It was the first time I ever felt sadness while driving toward New Orleans. As I crossed the Pearl River into St. Tammany Parish, the realization that Gail was not with me settled into my mind and my heart. It was as heavy as the hot, moist, South Louisiana air. Like the heat and humidity, that prospect became more burdensome with each moment. There had been times when I was in New Orleans without her over the last twenty-four years but I always knew that we would be there together again. That’s not so anymore.
After I crossed Lake Ponchartrain and the city I love so much came into view, I wondered if I could stand being there without her. The reason I made the trip was to prove to myself that I could. New Orleans has been a part of my life since I can remember and I didn’t want to stop going there because Gail had died. The closer I got to the French Quarter, where I would perform on a radio show and then spend the night, the more doubtful I became.
About 2:00 p.m. I set my suitcase and guitar down on the hardwood floor of a second story apartment on St. Phillip Street. I couldn’t bear to unpack the bag or open the guitar case. The sun beamed through the tall windows across the parlor onto the old brick wall that had the personality only a French Quarter brick wall can have. “Gail would have loved this,” I thought. Tears began to flow and led to heavy sobbing. The same kind of vocal crying that, when I’m at home, causes me to try to reassure the dog that I’m not yelling at her.
The radio interview was scheduled for 6:15 p.m. in the WWOZ FM studio, just a few blocks away near the French Market. I looked forward to visiting with host Kathleen Lee on the air but dreaded the hours before and after. In my three long months of grief, professional obligations have lifted me from depressing depths and I was confident I could do the show with no problem. Playing for people makes me happy. But the anticipation of spending even one night without Gail in New Orleans prompted me to call a hotel in Hattiesburg to see if I would need a reservation if I chose to head toward Nashville when the interview was over. I didn’t reserve a room and decided to take my chances if my emotions caused me to leave.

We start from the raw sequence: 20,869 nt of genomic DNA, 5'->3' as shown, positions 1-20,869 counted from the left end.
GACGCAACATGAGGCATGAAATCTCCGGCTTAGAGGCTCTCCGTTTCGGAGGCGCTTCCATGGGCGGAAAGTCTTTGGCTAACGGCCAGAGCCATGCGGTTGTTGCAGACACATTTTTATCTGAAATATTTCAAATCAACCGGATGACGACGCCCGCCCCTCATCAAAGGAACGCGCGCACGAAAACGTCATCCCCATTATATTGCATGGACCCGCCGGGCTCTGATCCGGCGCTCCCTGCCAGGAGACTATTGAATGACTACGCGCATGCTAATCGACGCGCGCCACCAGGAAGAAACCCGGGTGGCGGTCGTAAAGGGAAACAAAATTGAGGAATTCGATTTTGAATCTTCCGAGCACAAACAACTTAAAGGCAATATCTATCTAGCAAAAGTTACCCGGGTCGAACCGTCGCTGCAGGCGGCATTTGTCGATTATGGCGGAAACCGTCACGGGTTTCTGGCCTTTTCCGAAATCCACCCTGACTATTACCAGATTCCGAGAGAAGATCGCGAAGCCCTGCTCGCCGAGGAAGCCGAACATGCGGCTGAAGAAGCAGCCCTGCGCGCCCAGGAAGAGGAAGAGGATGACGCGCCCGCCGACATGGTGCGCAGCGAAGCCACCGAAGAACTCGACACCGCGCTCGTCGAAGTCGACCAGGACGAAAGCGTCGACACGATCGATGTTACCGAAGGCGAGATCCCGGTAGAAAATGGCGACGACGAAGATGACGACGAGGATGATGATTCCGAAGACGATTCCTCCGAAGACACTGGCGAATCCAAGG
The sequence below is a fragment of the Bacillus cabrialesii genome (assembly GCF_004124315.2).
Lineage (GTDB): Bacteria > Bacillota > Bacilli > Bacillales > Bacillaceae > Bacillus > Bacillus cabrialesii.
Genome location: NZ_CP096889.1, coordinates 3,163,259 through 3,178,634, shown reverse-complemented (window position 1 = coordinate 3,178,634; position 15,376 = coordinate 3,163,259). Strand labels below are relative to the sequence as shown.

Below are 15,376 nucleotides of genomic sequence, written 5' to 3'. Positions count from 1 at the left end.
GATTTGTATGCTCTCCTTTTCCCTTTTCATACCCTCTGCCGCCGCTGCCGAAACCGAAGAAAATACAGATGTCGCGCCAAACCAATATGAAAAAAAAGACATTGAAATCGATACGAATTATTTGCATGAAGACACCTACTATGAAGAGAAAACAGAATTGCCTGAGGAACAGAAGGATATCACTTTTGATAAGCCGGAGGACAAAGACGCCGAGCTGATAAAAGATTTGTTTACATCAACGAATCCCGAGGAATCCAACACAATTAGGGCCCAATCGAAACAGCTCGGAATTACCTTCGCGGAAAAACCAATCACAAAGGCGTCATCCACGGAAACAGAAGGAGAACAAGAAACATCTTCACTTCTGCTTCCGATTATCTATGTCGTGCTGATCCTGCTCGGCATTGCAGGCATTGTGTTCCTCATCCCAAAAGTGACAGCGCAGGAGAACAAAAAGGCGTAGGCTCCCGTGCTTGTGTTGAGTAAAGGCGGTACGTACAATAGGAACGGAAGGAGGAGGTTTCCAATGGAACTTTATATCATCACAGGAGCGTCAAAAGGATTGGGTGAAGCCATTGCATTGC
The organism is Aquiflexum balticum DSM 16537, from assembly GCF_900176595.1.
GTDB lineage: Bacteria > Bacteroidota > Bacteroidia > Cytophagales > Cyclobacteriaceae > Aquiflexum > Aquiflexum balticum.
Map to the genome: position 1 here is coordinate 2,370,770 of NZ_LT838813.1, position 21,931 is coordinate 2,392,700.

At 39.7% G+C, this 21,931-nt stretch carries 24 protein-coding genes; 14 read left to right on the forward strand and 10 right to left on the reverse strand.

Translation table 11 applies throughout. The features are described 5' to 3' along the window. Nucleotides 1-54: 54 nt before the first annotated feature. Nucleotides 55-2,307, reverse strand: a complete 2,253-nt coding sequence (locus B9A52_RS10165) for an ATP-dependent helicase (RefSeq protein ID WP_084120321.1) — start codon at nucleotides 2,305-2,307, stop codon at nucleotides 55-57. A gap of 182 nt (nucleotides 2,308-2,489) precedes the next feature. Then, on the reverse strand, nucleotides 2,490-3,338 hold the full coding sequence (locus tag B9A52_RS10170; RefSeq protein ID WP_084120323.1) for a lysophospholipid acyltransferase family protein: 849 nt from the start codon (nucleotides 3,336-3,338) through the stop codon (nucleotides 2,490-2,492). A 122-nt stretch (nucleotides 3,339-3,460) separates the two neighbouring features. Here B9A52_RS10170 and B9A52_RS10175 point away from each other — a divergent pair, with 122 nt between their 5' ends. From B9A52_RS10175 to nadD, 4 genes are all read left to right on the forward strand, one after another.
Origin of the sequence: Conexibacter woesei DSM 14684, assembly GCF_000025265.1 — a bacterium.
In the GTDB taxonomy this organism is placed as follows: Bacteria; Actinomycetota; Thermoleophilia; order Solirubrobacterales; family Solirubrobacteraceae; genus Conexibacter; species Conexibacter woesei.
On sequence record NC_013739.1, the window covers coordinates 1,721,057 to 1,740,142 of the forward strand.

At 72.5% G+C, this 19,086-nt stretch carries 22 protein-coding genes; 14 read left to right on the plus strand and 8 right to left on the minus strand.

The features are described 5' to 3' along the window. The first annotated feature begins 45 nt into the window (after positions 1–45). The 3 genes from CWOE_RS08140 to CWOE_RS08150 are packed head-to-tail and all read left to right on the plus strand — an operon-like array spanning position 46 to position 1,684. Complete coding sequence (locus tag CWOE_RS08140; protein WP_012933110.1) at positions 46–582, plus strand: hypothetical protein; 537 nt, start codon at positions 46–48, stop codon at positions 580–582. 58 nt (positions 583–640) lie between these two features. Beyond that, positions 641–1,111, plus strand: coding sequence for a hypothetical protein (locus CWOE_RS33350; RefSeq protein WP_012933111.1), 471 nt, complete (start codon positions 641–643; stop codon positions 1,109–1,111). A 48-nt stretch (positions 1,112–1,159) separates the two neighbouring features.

With a couple of hours to ponder my situation and my life before the radio show, I left the unopened suitcase and locked guitar case to walk around the Quarter. I thought that might clear my head. By then, the sun was beating down as I made my way to Bourbon, Royal and Chartres Streets amid shuffling throngs of happy tourists. Lines I wrote in a song about New Orleans years ago rattled through my mind with new, unwelcome clarity. “You can’t escape this sticky heat no matter what you do. And I can’t escape the way I’m missing you.”
Strolling the French Quarter served to make me sadder. Realizing that was no good, I remembered that whether I spent the night or not, I would perform on WWOZ. So I headed back to the apartment to tune my guitar, go over songs and think about what I might say on the air. When I opened the guitar case, the sight of my six-string friend brought comfort to me. Tuning it gave me purpose and soon I was concentrating on my voice and remembering lyrics. I went over a few songs I don’t play very often and a few I’ve been singing for years. The old standbys, my “comfort music,” did their job and began to lift my spirits, as they always do.
I finally opened my suitcase to get out my toothbrush and at that moment, I thought, “Well, that’s a good sign.” I washed my face, made it smile in the mirror, picked up the guitar and headed downstairs. As I walked toward the radio station, the feelings of foreboding those same streets had produced just an hour and a half before gave way to the pleasant anticipation I usually have before a show. By the time I got to the station, I remembered what I am about and why I wrote all those songs about New Orleans. Kathleen was the gracious host she consistently is and I smiled through the entire show, sincerely, even when she mentioned Gail.
One of the last times I was Kathleen’s in-studio guest, Gail was in our room at the Le Richelieu Hotel listening. I mentioned that on the air and as I left after the interview, I thought about how much Gail had always encouraged me. It dawned on me that she wouldn’t have wanted me to have a bad time in a city that had meant so much to both of us. Her absence still hangs about me as strongly as her presence did. But my attitude had been adjusted enough for me to decide to take the guitar back to the apartment, unpack the suitcase, and enjoy the rest of my time in the Quarter.
Text and photos copyright 2014 by Les Kerr. Visit www.leskerr.com